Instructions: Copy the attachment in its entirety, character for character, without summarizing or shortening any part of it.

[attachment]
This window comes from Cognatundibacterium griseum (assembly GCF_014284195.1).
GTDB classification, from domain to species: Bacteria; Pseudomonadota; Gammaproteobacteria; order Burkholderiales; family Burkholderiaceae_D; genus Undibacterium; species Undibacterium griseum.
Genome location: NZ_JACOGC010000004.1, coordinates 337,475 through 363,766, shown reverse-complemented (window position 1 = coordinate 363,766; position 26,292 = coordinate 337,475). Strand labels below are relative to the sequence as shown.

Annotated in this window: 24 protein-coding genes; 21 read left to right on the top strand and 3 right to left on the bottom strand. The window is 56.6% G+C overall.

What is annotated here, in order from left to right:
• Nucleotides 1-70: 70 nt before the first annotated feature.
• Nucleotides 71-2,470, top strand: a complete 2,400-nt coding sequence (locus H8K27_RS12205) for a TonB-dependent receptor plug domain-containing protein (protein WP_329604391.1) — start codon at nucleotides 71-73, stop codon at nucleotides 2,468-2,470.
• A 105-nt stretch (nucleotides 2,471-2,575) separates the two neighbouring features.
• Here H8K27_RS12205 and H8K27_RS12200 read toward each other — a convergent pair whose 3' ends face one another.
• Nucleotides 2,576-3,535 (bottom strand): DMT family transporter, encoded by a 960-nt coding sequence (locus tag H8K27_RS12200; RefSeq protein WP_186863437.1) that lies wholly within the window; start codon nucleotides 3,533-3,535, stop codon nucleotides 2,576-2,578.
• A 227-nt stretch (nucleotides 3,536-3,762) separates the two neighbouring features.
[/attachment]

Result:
This window comes from Cognatundibacterium griseum (assembly GCF_014284195.1).
GTDB classification, from domain to species: Bacteria; Pseudomonadota; Gammaproteobacteria; order Burkholderiales; family Burkholderiaceae_D; genus Undibacterium; species Undibacterium griseum.
Genome location: NZ_JACOGC010000004.1, coordinates 337,475 through 363,766, shown reverse-complemented (window position 1 = coordinate 363,766; position 26,292 = coordinate 337,475). Strand labels below are relative to the sequence as shown.

Annotated in this window: 24 protein-coding genes; 21 read left to right on the top strand and 3 right to left on the bottom strand. The window is 56.6% G+C overall.

What is annotated here, in order from left to right:
• Nucleotides 1-70: 70 nt before the first annotated feature.
• Nucleotides 71-2,470, top strand: a complete 2,400-nt coding sequence (locus H8K27_RS12205) for a TonB-dependent receptor plug domain-containing protein (protein WP_329604391.1) — start codon at nucleotides 71-73, stop codon at nucleotides 2,468-2,470.
• A 105-nt stretch (nucleotides 2,471-2,575) separates the two neighbouring features.
• Here H8K27_RS12205 and H8K27_RS12200 read toward each other — a convergent pair whose 3' ends face one another.
• Nucleotides 2,576-3,535 (bottom strand): DMT family transporter, encoded by a 960-nt coding sequence (locus tag H8K27_RS12200; RefSeq protein WP_186863437.1) that lies wholly within the window; start codon nucleotides 3,533-3,535, stop codon nucleotides 2,576-2,578.
• A 227-nt stretch (nucleotides 3,536-3,762) separates the two neighbouring features.